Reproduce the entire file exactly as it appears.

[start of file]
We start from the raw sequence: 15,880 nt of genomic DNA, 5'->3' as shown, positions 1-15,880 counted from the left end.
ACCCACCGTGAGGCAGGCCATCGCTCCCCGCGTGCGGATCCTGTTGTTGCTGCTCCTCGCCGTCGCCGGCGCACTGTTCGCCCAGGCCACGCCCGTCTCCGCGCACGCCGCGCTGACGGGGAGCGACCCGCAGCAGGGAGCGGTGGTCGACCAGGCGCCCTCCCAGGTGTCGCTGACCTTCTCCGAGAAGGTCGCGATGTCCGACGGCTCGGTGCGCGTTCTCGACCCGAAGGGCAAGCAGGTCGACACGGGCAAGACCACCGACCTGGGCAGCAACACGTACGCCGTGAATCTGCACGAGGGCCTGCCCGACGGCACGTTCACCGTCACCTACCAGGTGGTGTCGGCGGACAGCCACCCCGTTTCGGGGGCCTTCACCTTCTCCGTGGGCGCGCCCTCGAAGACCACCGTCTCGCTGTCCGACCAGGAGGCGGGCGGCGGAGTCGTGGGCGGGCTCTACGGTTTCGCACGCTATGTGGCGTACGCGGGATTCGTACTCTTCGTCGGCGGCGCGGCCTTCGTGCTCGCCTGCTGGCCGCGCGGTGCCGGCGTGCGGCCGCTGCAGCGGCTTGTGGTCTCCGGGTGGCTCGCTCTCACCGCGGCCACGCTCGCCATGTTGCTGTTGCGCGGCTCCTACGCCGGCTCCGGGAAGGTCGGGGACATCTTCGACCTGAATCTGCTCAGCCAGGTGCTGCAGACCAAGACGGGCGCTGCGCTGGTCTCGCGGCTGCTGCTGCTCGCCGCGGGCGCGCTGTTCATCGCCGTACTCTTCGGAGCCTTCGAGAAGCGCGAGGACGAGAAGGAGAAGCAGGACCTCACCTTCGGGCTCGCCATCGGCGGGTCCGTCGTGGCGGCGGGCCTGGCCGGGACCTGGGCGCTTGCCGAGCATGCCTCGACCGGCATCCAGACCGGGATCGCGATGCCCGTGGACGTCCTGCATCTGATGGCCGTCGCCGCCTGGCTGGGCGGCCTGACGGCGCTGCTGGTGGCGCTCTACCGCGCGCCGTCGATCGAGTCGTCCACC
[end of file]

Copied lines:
We start from the raw sequence: 15,880 nt of genomic DNA, 5'->3' as shown, positions 1-15,880 counted from the left end.
ACCCACCGTGAGGCAGGCCATCGCTCCCCGCGTGCGGATCCTGTTGTTGCTGCTCCTCGCCGTCGCCGGCGCACTGTTCGCCCAGGCCACGCCCGTCTCCGCGCACGCCGCGCTGACGGGGAGCGACCCGCAGCAGGGAGCGGTGGTCGACCAGGCGCCCTCCCAGGTGTCGCTGACCTTCTCCGAGAAGGTCGCGATGTCCGACGGCTCGGTGCGCGTTCTCGACCCGAAGGGCAAGCAGGTCGACACGGGCAAGACCACCGACCTGGGCAGCAACACGTACGCCGTGAATCTGCACGAGGGCCTGCCCGACGGCACGTTCACCGTCACCTACCAGGTGGTGTCGGCGGACAGCCACCCCGTTTCGGGGGCCTTCACCTTCTCCGTGGGCGCGCCCTCGAAGACCACCGTCTCGCTGTCCGACCAGGAGGCGGGCGGCGGAGTCGTGGGCGGGCTCTACGGTTTCGCACGCTATGTGGCGTACGCGGGATTCGTACTCTTCGTCGGCGGCGCGGCCTTCGTGCTCGCCTGCTGGCCGCGCGGTGCCGGCGTGCGGCCGCTGCAGCGGCTTGTGGTCTCCGGGTGGCTCGCTCTCACCGCGGCCACGCTCGCCATGTTGCTGTTGCGCGGCTCCTACGCCGGCTCCGGGAAGGTCGGGGACATCTTCGACCTGAATCTGCTCAGCCAGGTGCTGCAGACCAAGACGGGCGCTGCGCTGGTCTCGCGGCTGCTGCTGCTCGCCGCGGGCGCGCTGTTCATCGCCGTACTCTTCGGAGCCTTCGAGAAGCGCGAGGACGAGAAGGAGAAGCAGGACCTCACCTTCGGGCTCGCCATCGGCGGGTCCGTCGTGGCGGCGGGCCTGGCCGGGACCTGGGCGCTTGCCGAGCATGCCTCGACCGGCATCCAGACCGGGATCGCGATGCCCGTGGACGTCCTGCATCTGATGGCCGTCGCCGCCTGGCTGGGCGGCCTGACGGCGCTGCTGGTGGCGCTCTACCGCGCGCCGTCGATCGAGTCGTCCACC